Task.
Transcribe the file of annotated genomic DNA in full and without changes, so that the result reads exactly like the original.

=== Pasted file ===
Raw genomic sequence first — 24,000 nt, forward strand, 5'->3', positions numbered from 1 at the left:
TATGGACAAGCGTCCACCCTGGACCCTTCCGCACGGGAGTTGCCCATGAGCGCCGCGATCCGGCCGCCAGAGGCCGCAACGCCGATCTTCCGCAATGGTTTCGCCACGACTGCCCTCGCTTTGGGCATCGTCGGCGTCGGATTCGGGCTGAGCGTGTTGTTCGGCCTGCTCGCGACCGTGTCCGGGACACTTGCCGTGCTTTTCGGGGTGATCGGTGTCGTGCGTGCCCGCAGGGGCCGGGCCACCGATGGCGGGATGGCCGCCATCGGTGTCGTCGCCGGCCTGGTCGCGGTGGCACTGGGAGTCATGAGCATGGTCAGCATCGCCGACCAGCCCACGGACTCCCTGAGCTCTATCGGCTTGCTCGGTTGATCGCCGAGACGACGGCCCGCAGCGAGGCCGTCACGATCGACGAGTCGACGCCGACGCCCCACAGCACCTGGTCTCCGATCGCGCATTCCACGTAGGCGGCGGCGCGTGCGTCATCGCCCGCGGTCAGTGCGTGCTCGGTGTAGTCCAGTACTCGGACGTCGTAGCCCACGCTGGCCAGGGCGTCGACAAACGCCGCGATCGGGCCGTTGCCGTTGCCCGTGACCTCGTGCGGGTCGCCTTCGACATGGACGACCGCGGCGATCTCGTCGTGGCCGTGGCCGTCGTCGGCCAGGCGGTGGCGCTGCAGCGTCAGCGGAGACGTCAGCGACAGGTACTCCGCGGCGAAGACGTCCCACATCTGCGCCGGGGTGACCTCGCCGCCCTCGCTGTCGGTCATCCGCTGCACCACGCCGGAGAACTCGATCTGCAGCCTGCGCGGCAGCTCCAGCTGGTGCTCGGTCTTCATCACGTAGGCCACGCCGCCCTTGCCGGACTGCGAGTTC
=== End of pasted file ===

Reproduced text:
Raw genomic sequence first — 24,000 nt, forward strand, 5'->3', positions numbered from 1 at the left:
TATGGACAAGCGTCCACCCTGGACCCTTCCGCACGGGAGTTGCCCATGAGCGCCGCGATCCGGCCGCCAGAGGCCGCAACGCCGATCTTCCGCAATGGTTTCGCCACGACTGCCCTCGCTTTGGGCATCGTCGGCGTCGGATTCGGGCTGAGCGTGTTGTTCGGCCTGCTCGCGACCGTGTCCGGGACACTTGCCGTGCTTTTCGGGGTGATCGGTGTCGTGCGTGCCCGCAGGGGCCGGGCCACCGATGGCGGGATGGCCGCCATCGGTGTCGTCGCCGGCCTGGTCGCGGTGGCACTGGGAGTCATGAGCATGGTCAGCATCGCCGACCAGCCCACGGACTCCCTGAGCTCTATCGGCTTGCTCGGTTGATCGCCGAGACGACGGCCCGCAGCGAGGCCGTCACGATCGACGAGTCGACGCCGACGCCCCACAGCACCTGGTCTCCGATCGCGCATTCCACGTAGGCGGCGGCGCGTGCGTCATCGCCCGCGGTCAGTGCGTGCTCGGTGTAGTCCAGTACTCGGACGTCGTAGCCCACGCTGGCCAGGGCGTCGACAAACGCCGCGATCGGGCCGTTGCCGTTGCCCGTGACCTCGTGCGGGTCGCCTTCGACATGGACGACCGCGGCGATCTCGTCGTGGCCGTGGCCGTCGTCGGCCAGGCGGTGGCGCTGCAGCGTCAGCGGAGACGTCAGCGACAGGTACTCCGCGGCGAAGACGTCCCACATCTGCGCCGGGGTGACCTCGCCGCCCTCGCTGTCGGTCATCCGCTGCACCACGCCGGAGAACTCGATCTGCAGCCTGCGCGGCAGCTCCAGCTGGTGCTCGGTCTTCATCACGTAGGCCACGCCGCCCTTGCCGGACTGCGAGTTC